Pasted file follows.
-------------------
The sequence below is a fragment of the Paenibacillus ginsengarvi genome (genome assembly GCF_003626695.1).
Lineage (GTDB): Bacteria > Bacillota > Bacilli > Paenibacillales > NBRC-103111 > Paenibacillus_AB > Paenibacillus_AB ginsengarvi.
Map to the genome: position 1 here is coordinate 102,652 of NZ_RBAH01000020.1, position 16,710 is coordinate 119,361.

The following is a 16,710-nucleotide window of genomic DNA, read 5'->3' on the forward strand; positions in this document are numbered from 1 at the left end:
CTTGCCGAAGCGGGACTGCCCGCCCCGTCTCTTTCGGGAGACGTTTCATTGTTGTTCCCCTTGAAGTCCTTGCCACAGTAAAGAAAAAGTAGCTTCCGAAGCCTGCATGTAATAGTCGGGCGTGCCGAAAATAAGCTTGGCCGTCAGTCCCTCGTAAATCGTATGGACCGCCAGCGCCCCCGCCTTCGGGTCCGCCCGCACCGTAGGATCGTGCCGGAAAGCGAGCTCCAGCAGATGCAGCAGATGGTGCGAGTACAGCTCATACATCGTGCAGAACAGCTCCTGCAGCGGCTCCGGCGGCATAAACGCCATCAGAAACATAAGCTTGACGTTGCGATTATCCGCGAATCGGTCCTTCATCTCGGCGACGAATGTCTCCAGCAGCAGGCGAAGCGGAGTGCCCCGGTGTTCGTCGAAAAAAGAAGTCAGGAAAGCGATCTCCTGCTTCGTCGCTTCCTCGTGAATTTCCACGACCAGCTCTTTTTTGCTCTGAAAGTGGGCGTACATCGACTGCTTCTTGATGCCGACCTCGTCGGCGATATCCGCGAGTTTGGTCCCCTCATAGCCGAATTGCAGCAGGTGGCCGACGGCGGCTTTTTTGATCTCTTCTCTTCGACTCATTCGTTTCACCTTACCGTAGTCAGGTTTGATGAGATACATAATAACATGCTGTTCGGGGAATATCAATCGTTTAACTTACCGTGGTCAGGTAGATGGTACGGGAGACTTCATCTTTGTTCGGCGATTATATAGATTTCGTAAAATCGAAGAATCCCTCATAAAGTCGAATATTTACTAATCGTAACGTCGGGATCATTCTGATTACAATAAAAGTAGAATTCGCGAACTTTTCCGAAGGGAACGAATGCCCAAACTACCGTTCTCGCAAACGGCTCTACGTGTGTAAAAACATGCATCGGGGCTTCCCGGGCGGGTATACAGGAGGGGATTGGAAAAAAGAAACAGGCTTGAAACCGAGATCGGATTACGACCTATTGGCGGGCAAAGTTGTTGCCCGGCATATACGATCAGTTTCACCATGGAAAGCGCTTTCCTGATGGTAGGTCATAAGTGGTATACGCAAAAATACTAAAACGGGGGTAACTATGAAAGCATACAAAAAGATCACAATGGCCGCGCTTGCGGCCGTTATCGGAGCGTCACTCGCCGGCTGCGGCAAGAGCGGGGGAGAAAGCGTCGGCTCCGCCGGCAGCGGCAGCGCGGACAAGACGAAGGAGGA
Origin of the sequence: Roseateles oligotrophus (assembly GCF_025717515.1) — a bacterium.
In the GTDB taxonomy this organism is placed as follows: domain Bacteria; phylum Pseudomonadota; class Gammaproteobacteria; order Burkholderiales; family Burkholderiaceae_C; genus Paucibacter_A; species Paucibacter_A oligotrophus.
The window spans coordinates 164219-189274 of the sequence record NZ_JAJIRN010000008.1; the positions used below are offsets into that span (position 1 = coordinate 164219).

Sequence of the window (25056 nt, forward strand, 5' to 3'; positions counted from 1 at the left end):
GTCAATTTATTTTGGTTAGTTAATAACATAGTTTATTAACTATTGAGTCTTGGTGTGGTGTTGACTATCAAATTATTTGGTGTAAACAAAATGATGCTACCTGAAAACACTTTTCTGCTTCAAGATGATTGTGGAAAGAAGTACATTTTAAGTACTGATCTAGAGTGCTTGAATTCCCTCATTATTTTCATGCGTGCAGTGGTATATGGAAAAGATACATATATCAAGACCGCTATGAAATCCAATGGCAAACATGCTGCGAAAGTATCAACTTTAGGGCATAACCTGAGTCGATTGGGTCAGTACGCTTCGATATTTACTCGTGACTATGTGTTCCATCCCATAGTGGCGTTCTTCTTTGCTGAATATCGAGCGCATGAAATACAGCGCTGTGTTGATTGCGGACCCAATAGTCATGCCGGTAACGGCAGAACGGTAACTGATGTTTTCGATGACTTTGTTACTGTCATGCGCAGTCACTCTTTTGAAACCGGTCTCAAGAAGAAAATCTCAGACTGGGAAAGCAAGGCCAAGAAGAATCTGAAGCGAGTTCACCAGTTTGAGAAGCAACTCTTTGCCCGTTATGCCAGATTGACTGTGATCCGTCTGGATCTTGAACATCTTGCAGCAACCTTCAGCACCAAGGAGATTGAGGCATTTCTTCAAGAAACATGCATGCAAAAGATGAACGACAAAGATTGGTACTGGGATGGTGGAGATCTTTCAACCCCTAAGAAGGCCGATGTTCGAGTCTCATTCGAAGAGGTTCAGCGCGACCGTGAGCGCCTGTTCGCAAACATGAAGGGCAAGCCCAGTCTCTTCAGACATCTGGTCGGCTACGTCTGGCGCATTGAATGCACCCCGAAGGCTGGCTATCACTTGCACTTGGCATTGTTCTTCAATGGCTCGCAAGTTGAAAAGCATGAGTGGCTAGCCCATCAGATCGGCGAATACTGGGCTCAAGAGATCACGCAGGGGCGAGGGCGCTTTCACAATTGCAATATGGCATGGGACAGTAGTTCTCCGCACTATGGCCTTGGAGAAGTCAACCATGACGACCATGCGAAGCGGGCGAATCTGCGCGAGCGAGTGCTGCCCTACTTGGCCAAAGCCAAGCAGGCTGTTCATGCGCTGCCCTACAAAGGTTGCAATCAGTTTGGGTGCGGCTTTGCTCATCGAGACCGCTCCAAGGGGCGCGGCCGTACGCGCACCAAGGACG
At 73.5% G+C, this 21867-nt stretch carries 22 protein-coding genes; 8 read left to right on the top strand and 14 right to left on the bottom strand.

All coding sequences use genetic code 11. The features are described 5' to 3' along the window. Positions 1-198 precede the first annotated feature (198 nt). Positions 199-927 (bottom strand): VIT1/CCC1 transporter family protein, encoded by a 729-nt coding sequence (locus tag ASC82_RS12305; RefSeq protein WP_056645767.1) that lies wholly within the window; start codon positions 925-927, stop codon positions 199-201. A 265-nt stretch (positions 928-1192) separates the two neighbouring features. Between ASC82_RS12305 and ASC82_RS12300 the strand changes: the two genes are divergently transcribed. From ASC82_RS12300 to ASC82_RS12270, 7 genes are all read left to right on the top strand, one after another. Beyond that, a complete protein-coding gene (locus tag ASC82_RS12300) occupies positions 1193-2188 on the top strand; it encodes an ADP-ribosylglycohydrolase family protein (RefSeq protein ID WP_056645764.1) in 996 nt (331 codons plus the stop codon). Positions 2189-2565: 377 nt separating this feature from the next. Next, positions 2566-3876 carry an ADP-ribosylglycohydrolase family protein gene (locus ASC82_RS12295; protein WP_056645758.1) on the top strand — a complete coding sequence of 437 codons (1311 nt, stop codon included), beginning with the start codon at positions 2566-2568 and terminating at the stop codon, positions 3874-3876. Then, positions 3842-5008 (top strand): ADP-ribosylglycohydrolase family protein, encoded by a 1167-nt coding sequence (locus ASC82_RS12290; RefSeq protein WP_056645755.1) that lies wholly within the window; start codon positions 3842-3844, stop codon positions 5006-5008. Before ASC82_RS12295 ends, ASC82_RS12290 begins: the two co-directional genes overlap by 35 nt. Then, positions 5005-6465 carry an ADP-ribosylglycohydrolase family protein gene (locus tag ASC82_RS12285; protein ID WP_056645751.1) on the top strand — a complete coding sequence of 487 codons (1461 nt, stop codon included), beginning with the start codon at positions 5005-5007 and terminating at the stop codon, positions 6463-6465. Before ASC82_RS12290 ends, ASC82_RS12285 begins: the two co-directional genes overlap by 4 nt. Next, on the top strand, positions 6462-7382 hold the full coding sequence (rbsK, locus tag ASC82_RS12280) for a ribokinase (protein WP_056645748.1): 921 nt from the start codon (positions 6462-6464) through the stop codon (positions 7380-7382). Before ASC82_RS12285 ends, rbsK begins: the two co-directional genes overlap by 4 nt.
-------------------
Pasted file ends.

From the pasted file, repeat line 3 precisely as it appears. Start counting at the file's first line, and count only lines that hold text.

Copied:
Map to the genome: position 1 here is coordinate 102,652 of NZ_RBAH01000020.1, position 16,710 is coordinate 119,361.